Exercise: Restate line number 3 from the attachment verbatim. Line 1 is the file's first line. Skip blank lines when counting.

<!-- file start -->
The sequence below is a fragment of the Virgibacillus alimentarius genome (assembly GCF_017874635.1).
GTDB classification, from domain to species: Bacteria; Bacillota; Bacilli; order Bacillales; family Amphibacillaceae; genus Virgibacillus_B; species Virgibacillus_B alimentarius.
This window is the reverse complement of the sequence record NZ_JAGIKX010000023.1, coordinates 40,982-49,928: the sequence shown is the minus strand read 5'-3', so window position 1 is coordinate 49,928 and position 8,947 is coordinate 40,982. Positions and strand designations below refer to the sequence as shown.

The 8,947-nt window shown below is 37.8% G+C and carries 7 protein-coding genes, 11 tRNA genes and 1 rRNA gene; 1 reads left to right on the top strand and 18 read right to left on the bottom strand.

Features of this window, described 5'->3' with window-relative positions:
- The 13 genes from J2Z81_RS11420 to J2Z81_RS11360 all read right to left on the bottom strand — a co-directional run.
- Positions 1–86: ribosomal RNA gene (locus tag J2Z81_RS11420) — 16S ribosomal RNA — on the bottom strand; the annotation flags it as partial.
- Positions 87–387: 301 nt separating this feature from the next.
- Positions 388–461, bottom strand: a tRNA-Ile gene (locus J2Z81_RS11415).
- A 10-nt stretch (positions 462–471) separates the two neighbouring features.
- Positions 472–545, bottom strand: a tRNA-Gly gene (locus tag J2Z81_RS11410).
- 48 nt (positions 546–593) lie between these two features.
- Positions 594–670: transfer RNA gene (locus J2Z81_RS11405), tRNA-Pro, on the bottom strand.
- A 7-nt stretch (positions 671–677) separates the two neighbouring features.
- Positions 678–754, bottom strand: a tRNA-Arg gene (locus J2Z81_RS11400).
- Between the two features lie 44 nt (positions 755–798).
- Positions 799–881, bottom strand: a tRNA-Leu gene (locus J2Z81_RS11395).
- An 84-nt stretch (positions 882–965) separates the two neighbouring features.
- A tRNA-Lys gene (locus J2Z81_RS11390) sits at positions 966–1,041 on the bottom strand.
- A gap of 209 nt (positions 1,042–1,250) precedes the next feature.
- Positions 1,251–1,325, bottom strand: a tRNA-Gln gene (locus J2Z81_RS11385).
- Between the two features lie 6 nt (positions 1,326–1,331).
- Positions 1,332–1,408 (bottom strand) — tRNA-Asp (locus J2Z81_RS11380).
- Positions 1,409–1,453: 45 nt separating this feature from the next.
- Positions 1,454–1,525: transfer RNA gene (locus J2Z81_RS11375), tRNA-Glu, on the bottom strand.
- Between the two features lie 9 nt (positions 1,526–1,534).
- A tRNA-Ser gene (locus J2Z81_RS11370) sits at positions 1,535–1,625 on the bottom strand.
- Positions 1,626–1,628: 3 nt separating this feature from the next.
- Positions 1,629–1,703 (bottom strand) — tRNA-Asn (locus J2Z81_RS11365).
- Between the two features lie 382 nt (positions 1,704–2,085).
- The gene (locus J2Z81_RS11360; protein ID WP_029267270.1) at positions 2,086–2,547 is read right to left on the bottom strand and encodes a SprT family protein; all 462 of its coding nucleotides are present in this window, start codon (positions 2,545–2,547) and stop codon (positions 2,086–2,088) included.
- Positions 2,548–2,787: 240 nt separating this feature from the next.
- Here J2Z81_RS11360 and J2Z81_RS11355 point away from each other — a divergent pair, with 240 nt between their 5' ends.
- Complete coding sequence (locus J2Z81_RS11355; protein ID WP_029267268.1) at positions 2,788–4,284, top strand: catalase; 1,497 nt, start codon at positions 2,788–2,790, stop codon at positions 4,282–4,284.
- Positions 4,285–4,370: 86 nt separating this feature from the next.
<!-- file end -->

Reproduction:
This window is the reverse complement of the sequence record NZ_JAGIKX010000023.1, coordinates 40,982-49,928: the sequence shown is the minus strand read 5'-3', so window position 1 is coordinate 49,928 and position 8,947 is coordinate 40,982. Positions and strand designations below refer to the sequence as shown.